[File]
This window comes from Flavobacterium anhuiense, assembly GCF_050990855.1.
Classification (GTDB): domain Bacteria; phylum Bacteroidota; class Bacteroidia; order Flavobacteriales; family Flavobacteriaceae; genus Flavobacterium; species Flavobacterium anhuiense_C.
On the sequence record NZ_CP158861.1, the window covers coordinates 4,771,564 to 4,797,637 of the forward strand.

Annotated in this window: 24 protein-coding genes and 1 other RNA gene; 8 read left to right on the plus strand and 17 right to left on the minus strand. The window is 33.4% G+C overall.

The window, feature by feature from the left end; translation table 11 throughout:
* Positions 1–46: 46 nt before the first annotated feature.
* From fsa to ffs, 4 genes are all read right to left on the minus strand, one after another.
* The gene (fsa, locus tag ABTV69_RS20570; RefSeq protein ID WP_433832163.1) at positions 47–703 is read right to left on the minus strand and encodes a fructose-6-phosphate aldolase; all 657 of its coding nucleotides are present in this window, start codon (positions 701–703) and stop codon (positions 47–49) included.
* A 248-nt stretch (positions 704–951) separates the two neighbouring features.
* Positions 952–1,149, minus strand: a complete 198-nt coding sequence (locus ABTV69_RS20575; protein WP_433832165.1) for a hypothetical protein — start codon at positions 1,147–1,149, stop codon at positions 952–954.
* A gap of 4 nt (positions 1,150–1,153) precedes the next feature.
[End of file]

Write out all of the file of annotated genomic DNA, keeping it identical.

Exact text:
This window comes from Flavobacterium anhuiense, assembly GCF_050990855.1.
Classification (GTDB): domain Bacteria; phylum Bacteroidota; class Bacteroidia; order Flavobacteriales; family Flavobacteriaceae; genus Flavobacterium; species Flavobacterium anhuiense_C.
On the sequence record NZ_CP158861.1, the window covers coordinates 4,771,564 to 4,797,637 of the forward strand.

Annotated in this window: 24 protein-coding genes and 1 other RNA gene; 8 read left to right on the plus strand and 17 right to left on the minus strand. The window is 33.4% G+C overall.

The window, feature by feature from the left end; translation table 11 throughout:
* Positions 1–46: 46 nt before the first annotated feature.
* From fsa to ffs, 4 genes are all read right to left on the minus strand, one after another.
* The gene (fsa, locus tag ABTV69_RS20570; RefSeq protein ID WP_433832163.1) at positions 47–703 is read right to left on the minus strand and encodes a fructose-6-phosphate aldolase; all 657 of its coding nucleotides are present in this window, start codon (positions 701–703) and stop codon (positions 47–49) included.
* A 248-nt stretch (positions 704–951) separates the two neighbouring features.
* Positions 952–1,149, minus strand: a complete 198-nt coding sequence (locus ABTV69_RS20575; protein WP_433832165.1) for a hypothetical protein — start codon at positions 1,147–1,149, stop codon at positions 952–954.
* A gap of 4 nt (positions 1,150–1,153) precedes the next feature.